So, if so many of us are aware and involved, why does adopting new sustainable habits seem so difficult? Is it that it involves too many changes? Is it that we must give up on a lot of comfort? Let’s try to understand why it feels so challenging and sometimes discouraging to live sustainably. 

Sustainability is a vast topic

It might be daunting to change our habits for more sustainable ones when it already is not very clear what the best option is. So, paper bag or plastic bag? Paper, right? Paper is compostable and recyclable, but it has a higher carbon footprint to produce than plastic. Eating local or vegetarian? What is the impact of transport on the carbon footprint of an avocado, versus the carbon footprint of eating local meat?

Making conscious decisions about what to buy (Or not to buy) takes a bit more thinking. To understand a specific topic and make informed decision, try and learn about it, test a first option and don´t be afraid to change again later. 

Here are some simple concepts that can already help you to adopt new sustainable habits:

  • Always think zero waste for the things around you, consider the 5 Rs: Refuse, Reuse, Reduce, Recycle, Rot. 
    • Plastic bag or paper bag is the wrong question: Always try to reuse a bag with a long lifespan, as many times as possible,
    • Should I buy new or recycled clothes? Try and see if you really need this piece of clothes, and if you do, check if you can borrow it from someone / buy it second hand.
  • The transport has only a small impact on our food carbon footprint. The biggest impact on your diet is whether you eat a plant-based diet or meat-based diet. It is of course very important to support local, small businesses, though it won´t impact your carbon footprint that much.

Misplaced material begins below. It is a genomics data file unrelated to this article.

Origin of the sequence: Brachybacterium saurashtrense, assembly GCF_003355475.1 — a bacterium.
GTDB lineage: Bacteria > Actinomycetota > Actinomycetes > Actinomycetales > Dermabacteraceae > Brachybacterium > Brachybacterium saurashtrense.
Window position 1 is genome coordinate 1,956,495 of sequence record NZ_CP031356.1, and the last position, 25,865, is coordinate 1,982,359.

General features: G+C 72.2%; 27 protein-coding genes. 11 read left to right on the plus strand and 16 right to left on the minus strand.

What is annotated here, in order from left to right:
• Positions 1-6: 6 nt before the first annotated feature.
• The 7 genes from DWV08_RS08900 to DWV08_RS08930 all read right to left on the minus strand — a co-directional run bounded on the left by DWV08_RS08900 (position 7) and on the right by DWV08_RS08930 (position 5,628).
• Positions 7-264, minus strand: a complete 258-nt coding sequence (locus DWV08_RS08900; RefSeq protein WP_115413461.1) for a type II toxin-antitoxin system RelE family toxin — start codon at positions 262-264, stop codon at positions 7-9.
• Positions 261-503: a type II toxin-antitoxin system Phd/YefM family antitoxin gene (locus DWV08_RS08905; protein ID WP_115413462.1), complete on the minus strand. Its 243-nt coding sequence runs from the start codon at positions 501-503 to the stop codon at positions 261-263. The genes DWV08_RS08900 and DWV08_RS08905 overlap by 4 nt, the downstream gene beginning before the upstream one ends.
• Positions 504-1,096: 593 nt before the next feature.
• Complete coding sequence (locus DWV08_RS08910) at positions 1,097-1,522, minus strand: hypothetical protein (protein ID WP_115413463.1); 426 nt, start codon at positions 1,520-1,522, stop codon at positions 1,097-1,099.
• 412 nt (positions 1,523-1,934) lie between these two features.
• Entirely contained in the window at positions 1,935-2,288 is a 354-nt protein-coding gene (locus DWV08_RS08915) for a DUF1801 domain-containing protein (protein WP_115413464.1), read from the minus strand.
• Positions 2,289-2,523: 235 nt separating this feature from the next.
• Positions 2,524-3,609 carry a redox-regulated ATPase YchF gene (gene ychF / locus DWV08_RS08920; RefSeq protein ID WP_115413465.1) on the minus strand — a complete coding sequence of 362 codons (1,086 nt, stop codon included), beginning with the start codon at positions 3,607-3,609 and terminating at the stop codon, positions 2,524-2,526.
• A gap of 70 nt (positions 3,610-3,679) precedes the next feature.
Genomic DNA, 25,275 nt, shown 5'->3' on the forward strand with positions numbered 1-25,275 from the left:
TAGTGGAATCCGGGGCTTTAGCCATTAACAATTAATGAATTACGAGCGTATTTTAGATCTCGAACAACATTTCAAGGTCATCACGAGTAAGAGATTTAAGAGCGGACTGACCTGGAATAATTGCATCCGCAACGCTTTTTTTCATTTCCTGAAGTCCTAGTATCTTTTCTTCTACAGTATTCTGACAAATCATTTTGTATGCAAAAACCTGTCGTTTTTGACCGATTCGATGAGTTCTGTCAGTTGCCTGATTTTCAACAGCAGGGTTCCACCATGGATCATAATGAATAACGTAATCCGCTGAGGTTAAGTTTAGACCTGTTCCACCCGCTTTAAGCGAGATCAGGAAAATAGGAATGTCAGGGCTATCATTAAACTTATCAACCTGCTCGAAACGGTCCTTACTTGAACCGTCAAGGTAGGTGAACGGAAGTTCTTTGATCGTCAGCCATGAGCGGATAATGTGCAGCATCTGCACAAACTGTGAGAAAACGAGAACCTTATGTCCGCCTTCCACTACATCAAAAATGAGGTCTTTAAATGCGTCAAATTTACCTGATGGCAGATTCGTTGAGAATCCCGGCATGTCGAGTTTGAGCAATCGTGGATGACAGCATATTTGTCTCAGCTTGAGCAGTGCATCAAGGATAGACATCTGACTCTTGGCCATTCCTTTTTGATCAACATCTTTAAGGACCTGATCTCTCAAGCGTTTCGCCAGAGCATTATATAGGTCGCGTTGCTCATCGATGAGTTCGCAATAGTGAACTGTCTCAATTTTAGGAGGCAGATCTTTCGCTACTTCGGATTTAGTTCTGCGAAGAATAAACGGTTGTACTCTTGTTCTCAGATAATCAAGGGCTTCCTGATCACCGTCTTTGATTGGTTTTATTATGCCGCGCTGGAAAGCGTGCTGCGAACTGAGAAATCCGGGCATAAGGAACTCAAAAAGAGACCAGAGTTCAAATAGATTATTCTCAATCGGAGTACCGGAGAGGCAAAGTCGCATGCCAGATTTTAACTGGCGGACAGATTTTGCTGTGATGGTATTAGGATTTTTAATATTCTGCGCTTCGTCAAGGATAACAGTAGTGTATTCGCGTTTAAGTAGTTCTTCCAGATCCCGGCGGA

We all have cognitive bias

The way our brain works impacts our behaviors and choices and, in the end, whether we behave sustainability. There are 3 important bias we can consider:

  • Urge for immediate gratification

It is difficult to adopt sustainable behaviors because they do not lead to immediate gratification. In a society where as soon as you post something, you receive “likes” and everything is so accessible (Hello Glovo), it is difficult to understand that we must act today and refuse things in order to avoid major problems in the future. Focusing on delayed gratification is difficult but certainly key to adopt sustainable behaviors.

  • Confirmation bias

Confirmation bias “is the tendency to search for, interpret, favor, and recall information in a way that confirms or supports one’s prior beliefs or values”. Consider, in a nutshell that no one likes to be told what they do is wrong. Not you, not me. Our brains are wired to prioritize information that makes us feel right. We will select and store more information that confirms our doings and values versus information that tells us we are wrong. When it comes to sustainability, we all could do something better and it is hard to accept that “Yes, I am using too much plastic, and yes, I am responsible for what I buy, I can change that”. 

  • Diffusion of responsibility

Consider that we are 7.9 billion of people on the planet today (!). Ideally, we should ALL act towards a more sustainable world. “Diffusion of responsibility refers to the fact that as the number of bystanders increases, the personal responsibility that an individual bystander feels decreases” . As a single individual, it is very easy to think “what I do does not matter”. But if all of us feel responsible, the sum of individual actions would be huge. We therefore must fight this bias and start to feel responsible for what we do, regardless of what others decide to do themselves.

Individual actions impact is limited

This is true without a doubt. Of course, what each of us does is important because we all have an impact, because what we do can influence people around us, and because what we chose to buy or not to buy, collectively, sends a message to companies and governments. However, it is also clear that individuals alone won´t make the planet’s temperature stay within 2 degrees increase. 

What can we do about that then? How to change the system itself? There is no one right answer to these questions: Voting and demonstrating are of course important.  And unless the CEO of Repsol is your best friend, it is hard to impact big corporations and national governments. But we can act locally, in different ways: There are many initiatives in Barcelona, and beyond, where you can engage:

Changing all of our habits from one day to the other is not easy. Being conscious about our own limitations (Knowledge and bias) is the first step to living more consciously and sustainably. One change at a time, we can feel empowered to change things around us. 

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